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British vs. Indian Culture - Important Cultural Differences


What are some of the important differences between British and Indian culture?

Here we'll examine some of the common areas within the workplace and professional world where Brits and Indians don't quite see eye-to-eye.

Although there are many cultural synergies, due to their long and turbulent shared history, modern-day Indian culture is different in many ways from British culture.

Let’s look at four key examples.


4 Key Cultural Differences between British and Indian Culture

1. Indian Culture is More Group Oriented than British Culture

Perhaps the most distinct difference between British and Indian culture relates to the value placed on collectiveness.

In India, heavy emphasis is placed on family and clan (often aligned along socio-economic, religious, or political lines), and people largely define themselves by the groups they belong to rather than by their status as an individual.

In comparison, Western societies are more individualist in nature, with weaker ties to families and social groups. Whereas Indians tend to put the needs of the group first, British people are less likely to sacrifice their personal needs.

2. British Culture is Less Hierarchical than Indian Culture

This can be seen in families, in which children are taught to obey the commands of their parents, and in educational establishments, where teachers and professors have authority over their students and organise and instruct them greatly.

This hierarchy is also evidenced in workplaces and organisations, with clear leaders to whom the rest of the group reports.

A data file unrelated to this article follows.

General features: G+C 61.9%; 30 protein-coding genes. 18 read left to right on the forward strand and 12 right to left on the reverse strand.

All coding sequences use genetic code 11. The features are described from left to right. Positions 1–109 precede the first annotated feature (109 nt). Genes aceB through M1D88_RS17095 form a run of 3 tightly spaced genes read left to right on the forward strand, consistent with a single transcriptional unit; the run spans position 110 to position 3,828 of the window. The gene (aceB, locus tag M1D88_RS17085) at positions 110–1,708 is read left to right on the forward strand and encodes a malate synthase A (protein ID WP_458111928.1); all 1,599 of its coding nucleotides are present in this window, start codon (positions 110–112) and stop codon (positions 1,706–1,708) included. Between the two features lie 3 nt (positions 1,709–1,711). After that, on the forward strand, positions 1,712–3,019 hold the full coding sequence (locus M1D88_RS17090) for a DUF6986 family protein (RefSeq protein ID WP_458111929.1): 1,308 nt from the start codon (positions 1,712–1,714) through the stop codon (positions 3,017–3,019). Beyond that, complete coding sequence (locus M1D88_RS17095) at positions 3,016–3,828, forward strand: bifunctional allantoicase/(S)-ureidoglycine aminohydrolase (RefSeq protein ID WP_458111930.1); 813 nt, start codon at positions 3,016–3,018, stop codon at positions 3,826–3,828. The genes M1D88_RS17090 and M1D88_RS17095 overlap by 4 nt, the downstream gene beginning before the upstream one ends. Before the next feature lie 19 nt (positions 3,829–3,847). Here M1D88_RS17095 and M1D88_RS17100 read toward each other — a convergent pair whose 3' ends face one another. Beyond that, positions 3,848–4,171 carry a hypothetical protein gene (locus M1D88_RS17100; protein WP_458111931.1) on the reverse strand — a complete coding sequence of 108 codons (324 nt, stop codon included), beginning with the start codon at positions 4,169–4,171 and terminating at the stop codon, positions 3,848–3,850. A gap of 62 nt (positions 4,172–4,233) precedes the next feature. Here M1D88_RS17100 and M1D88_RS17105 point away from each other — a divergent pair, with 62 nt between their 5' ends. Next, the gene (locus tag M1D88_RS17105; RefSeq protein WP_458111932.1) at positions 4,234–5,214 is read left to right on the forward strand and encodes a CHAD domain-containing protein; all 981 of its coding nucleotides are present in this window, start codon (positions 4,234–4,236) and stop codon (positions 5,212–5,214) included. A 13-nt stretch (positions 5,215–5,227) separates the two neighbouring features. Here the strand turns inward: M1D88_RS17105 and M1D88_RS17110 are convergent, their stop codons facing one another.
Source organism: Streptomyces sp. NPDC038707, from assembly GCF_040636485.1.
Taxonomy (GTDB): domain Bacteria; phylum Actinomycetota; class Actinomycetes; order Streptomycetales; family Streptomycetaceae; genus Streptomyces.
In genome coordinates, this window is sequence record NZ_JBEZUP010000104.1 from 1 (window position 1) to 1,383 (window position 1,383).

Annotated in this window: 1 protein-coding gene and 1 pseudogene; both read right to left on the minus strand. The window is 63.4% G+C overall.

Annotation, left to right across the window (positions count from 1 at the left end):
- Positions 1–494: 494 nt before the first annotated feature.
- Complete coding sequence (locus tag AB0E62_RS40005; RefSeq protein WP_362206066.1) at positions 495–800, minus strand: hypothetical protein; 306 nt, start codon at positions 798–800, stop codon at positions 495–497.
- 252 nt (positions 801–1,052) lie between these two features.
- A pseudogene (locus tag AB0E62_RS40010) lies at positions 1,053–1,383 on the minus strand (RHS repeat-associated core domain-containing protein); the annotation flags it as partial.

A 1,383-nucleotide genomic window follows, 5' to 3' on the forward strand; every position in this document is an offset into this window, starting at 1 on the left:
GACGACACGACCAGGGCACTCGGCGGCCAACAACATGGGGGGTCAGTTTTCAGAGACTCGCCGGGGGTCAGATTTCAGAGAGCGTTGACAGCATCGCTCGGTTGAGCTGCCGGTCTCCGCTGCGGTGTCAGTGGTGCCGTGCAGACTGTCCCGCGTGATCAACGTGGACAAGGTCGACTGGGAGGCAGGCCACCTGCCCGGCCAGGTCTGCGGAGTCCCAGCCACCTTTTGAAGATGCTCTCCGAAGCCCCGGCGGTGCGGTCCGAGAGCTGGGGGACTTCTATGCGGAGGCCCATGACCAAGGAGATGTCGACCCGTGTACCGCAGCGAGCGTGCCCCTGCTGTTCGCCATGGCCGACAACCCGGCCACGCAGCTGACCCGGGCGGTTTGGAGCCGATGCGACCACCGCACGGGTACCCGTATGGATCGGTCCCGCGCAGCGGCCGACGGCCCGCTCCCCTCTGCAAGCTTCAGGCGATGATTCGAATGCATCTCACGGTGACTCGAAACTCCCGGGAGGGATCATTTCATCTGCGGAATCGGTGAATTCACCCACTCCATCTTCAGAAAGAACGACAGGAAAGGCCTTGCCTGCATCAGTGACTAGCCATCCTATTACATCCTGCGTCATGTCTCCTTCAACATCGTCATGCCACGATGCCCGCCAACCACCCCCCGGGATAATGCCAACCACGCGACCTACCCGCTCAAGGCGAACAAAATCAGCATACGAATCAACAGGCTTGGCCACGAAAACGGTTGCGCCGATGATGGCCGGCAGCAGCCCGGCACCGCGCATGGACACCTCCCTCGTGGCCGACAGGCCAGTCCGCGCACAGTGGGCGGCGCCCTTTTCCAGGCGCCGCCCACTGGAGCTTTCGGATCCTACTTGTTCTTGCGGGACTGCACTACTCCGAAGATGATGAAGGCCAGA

This is different from their Western counterparts, in which there is a largely horizontal structure that lacks the notion of hierarchy. Although hierarchy is important in some respects in British culture, great value is placed on equality.

3. Indian Culture is More Closed than British Culture

Leading from the notion of respect, mentioned above, Indian people largely try to avoid sharing negative thoughts and comments and offending the other person.

In this attempt to be polite, it can be difficult for other people to truly grasp the individual’s real thoughts opinion on a subject.

Contrastingly, the higher degree of openness in British culture means that people are more likely to say what they think.

Although Brits tend not to be as open and direct as some of their counterparts elsewhere in Europe, they are far less likely to tiptoe around others when offering their opinions.

4. British Culture is Less Conservative than Indian Culture

Indian culture tends to be very traditional in nature and is imbued with ideas of respect, dignity, and honour.

This transforms Indian society into one which is warm, welcoming, closed and old-fashioned. For example, Indians have a very conservative approach to clothing, (though this is changing, especially amongst the youth), profanities and cursing are generally not used in daily conversation and a certain etiquette is directed at even some of the most mundane to day to day activities.

Conversely, in Britain, people tend to be far more relaxed and less traditional when it comes to areas such as clothing or swearing. The value placed on individualism also means that people are not so tightly bound to rituals or set ways of doing things.

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